May 9, 2016

5 Most Common MCAT Mistakes and How To Avoid Them

Ryan Kelly

By: Ryan Kelly

5 Most Common MCAT Mistakes, as explained by a professional MCAT instructor.

“Las Vegas is a great place to take your MCAT.”

This unusual tidbit was the first of many surprises when The Savvy Premed sat down for an interview with MCAT instructor Levonti Ohanisian. In addition to scoring well himself, Levonti serves as an MCAT teacher at UCSD Extension.  While he teaches all subjects, some of his best advice is how to approach the test as a whole.

“I’m serious,” he said. “I ended up taking my test in Vegas because I had to change my date. But it actually turned out great because there were so many distractions the day before. I was just walking around, putting a little money on roulette. I wasn’t really thinking about the MCAT.”

Levonti claims that having the right mental and emotional disposition is crucial for success on the MCAT.


“The biggest MCAT mistake is the inability to handle the emotional roller coaster,” he said. “You think you’re getting better, you’re scoring higher, and then bam you get a lower score [on a practice test]. And all of a sudden, it creeps into your head that you’re not going to do well.”

So how did Levonti achieve the right balance and perspective while studying for such a stressful test? Through small, frequent acts of maintenance that rejuvenated both his mind and body.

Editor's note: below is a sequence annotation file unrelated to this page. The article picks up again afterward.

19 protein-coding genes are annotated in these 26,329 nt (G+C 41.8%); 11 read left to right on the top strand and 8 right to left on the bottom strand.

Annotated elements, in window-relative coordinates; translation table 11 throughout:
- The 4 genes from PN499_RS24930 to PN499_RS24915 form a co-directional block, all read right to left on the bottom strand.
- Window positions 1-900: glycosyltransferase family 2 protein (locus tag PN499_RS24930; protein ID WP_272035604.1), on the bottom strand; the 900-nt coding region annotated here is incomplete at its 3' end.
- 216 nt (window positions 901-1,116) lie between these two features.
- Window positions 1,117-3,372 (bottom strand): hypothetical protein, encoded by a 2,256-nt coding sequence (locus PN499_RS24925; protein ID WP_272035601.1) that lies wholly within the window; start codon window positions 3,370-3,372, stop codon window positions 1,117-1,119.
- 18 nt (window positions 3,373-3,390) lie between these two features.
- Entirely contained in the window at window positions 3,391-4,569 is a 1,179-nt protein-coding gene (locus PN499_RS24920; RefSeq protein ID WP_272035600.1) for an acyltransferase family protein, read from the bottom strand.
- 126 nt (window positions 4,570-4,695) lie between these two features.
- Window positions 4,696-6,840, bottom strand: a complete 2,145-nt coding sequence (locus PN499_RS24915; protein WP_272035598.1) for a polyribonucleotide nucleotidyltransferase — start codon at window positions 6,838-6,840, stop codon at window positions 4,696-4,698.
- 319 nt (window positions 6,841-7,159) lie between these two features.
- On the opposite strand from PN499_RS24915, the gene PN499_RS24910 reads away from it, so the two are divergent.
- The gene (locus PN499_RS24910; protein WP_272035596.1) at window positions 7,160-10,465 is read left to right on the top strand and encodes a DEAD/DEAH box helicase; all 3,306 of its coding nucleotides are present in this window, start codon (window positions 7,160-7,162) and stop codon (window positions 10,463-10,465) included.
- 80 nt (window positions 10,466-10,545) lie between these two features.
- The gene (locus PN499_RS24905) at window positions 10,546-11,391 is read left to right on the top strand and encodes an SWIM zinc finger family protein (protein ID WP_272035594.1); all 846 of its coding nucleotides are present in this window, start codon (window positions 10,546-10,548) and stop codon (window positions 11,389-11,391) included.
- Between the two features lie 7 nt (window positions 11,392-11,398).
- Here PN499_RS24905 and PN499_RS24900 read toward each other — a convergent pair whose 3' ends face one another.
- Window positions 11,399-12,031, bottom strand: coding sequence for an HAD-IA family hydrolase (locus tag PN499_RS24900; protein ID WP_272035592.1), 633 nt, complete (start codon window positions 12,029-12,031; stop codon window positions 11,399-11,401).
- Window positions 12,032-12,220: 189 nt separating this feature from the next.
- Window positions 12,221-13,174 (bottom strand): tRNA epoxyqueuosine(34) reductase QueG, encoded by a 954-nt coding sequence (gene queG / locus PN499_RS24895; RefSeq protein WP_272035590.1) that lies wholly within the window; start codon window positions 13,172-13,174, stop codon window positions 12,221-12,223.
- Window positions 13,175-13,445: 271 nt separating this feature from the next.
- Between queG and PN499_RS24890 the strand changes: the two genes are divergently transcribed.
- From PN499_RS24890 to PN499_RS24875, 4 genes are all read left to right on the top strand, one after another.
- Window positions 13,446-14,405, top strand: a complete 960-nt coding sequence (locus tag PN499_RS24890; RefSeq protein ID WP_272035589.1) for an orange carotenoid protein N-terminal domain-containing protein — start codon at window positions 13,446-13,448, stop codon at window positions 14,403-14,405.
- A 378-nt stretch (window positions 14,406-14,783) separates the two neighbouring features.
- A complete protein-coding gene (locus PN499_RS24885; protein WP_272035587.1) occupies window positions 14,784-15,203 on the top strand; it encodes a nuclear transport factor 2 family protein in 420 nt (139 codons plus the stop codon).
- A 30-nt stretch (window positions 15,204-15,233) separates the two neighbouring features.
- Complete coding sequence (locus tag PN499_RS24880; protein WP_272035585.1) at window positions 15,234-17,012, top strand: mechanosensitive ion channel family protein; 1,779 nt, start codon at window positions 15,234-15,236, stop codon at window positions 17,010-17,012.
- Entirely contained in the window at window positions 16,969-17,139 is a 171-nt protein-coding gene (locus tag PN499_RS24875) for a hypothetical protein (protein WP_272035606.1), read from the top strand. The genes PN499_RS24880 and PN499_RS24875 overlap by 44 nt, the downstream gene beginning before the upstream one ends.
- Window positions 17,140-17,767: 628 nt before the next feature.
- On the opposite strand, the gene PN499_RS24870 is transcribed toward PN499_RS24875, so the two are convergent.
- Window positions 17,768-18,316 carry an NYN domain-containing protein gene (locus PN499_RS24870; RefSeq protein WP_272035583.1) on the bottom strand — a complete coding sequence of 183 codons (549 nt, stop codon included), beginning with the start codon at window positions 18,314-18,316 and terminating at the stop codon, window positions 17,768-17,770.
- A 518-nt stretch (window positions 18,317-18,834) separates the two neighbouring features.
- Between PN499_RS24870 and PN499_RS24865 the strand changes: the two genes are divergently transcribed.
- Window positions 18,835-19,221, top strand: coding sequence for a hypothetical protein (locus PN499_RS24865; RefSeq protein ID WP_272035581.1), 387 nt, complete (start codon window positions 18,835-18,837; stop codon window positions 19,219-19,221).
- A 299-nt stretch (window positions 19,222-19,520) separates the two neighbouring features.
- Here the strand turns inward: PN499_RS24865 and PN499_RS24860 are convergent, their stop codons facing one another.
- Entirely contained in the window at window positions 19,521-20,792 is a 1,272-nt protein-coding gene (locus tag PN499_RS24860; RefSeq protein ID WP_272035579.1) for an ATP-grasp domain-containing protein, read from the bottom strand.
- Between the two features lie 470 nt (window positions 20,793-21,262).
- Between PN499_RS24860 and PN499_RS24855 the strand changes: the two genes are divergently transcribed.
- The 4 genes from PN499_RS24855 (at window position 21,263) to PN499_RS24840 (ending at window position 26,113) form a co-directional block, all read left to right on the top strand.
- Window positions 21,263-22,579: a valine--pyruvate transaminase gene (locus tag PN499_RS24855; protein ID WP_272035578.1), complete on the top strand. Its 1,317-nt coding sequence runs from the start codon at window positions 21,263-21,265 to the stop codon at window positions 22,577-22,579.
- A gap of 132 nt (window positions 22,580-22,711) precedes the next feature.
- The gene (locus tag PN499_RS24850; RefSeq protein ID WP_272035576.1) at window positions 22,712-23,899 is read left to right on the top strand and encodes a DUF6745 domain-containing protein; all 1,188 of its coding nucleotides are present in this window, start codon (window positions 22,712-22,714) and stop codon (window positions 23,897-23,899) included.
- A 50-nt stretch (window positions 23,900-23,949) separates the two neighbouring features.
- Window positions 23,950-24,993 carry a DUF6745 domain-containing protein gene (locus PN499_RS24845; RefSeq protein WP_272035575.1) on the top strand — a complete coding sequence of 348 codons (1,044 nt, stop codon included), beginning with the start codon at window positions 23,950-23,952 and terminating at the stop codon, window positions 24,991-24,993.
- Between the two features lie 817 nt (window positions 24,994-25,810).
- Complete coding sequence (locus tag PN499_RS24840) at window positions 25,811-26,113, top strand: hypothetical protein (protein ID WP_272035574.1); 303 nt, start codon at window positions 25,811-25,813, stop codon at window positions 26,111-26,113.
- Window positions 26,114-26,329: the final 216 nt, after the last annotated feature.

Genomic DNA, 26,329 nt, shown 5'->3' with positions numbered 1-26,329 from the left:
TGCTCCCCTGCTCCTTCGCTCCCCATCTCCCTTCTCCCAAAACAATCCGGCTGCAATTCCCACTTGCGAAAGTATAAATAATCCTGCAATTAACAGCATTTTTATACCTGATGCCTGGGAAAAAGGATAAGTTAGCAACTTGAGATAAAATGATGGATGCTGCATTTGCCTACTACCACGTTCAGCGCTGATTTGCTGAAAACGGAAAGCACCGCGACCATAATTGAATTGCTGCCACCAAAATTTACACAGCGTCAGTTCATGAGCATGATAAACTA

“It’s a marathon,” he added. “You must train yourself physically, mentally, and emotionally. Everyone needs a social life and time to exercise. I personally couldn’t sit around and read for three hours at a time… I just had to move. As soon as I felt myself losing focus or dozing off, I’d walk around and get the blood flowing.”

So it’s good to avoid the all-too-common “MCAT cave” approach, where you hunker down and completely isolate yourself from society like a reclusive hermit.

But how do you create the time in your life to prepare for the rollercoaster?  

“Most people are working a job or going to school while studying for the MCAT,” he explained, “so their work takes the place of socializing and exercising. To really be successful, it’s ideal for you to take three or four months off from all other work. It doesn’t always sound possible to people, but it’s the hard truth.”


Many students take a two-month prep class and hope for the best, but most students need more time.  Levonti didn’t budge in his recommended studying time of four months. Rather than being unrealistic, Levonti sees it as good preparation for a student’s future:

“Part of what the MCAT tests for is--can you fully commit yourself to studying for months at a time? Because that’s what you’re going to be doing in med school.”

He elaborated on the importance of having such a large window of time, as a way to avoid the common approach of cramming a week or two before.

“I needed the four months to let my knowledge build,” he admitted. “I started by only studying content, then a mix of practice and content, then eventually all practice. I had to reread chapters three times and create my own annotations. I spread all my practice tests two weeks apart. With this kind of test prep, you often move forward, only to take a small step back.”